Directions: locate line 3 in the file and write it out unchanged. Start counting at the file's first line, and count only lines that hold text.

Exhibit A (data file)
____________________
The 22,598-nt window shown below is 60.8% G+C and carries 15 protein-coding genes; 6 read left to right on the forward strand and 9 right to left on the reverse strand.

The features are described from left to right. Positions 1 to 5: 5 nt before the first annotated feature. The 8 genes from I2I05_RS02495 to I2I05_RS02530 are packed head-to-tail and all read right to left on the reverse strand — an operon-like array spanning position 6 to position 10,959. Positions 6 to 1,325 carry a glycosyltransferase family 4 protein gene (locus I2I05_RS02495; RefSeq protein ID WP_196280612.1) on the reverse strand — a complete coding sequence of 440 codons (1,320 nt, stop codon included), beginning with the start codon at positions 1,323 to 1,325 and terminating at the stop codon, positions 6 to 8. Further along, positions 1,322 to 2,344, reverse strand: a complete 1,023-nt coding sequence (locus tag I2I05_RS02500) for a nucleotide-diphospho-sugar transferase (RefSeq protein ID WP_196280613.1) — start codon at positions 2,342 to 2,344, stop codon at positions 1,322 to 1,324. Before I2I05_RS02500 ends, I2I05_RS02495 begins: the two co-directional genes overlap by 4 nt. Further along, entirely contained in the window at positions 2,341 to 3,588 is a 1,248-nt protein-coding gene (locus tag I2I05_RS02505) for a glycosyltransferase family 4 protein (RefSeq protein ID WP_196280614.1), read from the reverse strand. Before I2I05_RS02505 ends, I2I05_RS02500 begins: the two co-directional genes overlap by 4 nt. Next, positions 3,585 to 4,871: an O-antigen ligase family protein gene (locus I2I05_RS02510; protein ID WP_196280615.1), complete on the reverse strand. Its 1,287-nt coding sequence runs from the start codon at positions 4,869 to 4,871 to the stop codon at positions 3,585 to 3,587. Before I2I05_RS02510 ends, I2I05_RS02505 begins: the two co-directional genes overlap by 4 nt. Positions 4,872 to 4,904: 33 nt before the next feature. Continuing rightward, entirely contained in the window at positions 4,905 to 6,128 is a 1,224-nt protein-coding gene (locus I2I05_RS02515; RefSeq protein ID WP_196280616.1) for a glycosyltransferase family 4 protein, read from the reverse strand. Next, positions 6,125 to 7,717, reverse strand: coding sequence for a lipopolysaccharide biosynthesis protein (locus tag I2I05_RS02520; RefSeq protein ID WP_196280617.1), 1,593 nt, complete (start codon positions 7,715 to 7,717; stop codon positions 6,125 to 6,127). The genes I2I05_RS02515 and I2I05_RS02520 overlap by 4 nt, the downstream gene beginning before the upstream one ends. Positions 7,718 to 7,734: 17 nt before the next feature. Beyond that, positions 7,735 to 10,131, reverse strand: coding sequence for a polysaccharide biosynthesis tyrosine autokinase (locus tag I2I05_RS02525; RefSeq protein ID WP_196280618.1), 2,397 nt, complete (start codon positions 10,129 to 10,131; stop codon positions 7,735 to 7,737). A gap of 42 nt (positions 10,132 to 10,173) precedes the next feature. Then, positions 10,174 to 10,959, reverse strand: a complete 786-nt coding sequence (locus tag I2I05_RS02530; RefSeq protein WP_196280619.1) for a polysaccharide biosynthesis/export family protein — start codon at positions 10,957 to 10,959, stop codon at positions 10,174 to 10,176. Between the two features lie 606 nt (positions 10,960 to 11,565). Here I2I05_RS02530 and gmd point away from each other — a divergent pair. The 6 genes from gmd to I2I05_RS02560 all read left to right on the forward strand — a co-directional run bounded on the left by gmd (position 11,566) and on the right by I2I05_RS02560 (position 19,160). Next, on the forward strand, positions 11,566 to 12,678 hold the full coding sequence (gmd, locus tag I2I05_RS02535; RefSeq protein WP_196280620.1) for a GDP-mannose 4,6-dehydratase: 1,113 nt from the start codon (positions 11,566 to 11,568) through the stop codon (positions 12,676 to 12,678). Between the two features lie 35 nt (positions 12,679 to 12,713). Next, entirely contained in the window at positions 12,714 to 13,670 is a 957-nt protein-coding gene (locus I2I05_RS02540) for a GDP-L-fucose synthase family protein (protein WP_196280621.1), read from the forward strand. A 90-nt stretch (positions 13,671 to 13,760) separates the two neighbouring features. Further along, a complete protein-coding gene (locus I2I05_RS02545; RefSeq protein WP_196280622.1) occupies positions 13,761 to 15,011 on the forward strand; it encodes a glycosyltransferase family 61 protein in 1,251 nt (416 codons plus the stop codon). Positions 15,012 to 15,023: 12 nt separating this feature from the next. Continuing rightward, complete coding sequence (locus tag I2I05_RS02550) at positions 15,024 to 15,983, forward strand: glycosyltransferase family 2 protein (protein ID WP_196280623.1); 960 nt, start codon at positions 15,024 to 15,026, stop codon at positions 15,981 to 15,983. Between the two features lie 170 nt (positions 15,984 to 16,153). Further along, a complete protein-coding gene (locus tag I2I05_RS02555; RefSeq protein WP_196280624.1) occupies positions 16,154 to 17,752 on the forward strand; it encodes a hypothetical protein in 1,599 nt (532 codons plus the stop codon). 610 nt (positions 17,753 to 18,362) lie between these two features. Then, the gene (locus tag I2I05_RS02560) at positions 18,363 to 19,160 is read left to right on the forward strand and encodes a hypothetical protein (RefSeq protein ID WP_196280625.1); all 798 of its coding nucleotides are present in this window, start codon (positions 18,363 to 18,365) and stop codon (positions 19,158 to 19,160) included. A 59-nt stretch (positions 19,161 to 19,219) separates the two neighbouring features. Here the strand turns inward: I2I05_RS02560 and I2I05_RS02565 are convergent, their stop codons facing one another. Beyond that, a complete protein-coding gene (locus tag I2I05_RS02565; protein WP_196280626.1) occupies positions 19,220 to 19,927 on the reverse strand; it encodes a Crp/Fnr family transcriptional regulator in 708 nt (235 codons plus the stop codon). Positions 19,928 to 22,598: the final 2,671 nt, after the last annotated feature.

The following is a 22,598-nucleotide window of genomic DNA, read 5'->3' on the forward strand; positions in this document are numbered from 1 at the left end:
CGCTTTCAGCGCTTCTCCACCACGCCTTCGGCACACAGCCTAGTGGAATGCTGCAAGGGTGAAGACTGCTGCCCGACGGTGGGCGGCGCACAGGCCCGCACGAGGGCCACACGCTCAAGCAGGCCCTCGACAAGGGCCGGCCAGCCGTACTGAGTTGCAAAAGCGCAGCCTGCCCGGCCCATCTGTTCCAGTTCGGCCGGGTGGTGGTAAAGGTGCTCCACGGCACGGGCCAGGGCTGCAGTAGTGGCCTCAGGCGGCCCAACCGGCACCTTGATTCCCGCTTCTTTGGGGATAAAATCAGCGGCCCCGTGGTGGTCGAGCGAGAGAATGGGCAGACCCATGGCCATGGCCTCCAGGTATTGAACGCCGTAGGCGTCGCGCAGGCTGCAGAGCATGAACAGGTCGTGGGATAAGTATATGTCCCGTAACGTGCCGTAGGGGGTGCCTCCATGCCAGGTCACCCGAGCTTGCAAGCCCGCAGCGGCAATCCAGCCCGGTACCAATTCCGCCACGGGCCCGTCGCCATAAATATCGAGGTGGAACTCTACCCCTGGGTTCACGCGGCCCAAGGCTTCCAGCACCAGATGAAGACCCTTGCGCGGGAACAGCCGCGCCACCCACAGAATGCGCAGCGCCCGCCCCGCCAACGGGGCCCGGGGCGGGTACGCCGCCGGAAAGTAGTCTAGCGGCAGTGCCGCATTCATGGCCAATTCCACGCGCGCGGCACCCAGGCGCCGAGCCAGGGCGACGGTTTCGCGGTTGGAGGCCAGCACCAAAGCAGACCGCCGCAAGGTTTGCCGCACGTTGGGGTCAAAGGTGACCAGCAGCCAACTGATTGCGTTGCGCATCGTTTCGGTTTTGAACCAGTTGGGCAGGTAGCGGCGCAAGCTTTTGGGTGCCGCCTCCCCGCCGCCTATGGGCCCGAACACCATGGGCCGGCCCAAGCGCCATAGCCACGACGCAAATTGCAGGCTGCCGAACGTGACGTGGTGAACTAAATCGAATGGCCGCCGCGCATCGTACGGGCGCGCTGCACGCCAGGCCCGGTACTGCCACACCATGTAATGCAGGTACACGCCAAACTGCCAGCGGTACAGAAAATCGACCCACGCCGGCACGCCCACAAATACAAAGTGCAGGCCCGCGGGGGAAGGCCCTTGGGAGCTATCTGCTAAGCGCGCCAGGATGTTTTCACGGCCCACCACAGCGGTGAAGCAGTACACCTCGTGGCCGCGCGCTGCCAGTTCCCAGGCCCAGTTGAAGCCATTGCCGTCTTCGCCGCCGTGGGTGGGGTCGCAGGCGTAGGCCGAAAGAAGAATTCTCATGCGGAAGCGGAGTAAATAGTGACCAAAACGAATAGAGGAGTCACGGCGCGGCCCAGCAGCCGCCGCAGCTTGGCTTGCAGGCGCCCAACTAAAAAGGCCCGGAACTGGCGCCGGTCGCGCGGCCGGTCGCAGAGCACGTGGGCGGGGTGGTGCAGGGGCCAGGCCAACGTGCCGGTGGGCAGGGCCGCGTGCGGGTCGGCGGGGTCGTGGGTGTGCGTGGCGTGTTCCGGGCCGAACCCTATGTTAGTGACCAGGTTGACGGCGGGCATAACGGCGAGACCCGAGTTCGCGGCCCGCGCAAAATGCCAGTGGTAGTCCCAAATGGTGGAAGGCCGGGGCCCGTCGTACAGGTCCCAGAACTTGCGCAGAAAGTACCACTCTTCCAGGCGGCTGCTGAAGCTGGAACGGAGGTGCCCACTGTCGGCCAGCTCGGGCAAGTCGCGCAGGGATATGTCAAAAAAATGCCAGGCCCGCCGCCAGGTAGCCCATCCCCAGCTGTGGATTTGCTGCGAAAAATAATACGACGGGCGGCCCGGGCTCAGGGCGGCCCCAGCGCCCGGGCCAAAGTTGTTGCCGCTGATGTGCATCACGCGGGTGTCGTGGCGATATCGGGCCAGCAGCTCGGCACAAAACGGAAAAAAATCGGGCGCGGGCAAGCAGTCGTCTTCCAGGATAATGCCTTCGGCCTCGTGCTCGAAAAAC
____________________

The following is a 22,598-nucleotide window of genomic DNA, read 5'->3' on the forward strand; positions in this document are numbered from 1 at the left end: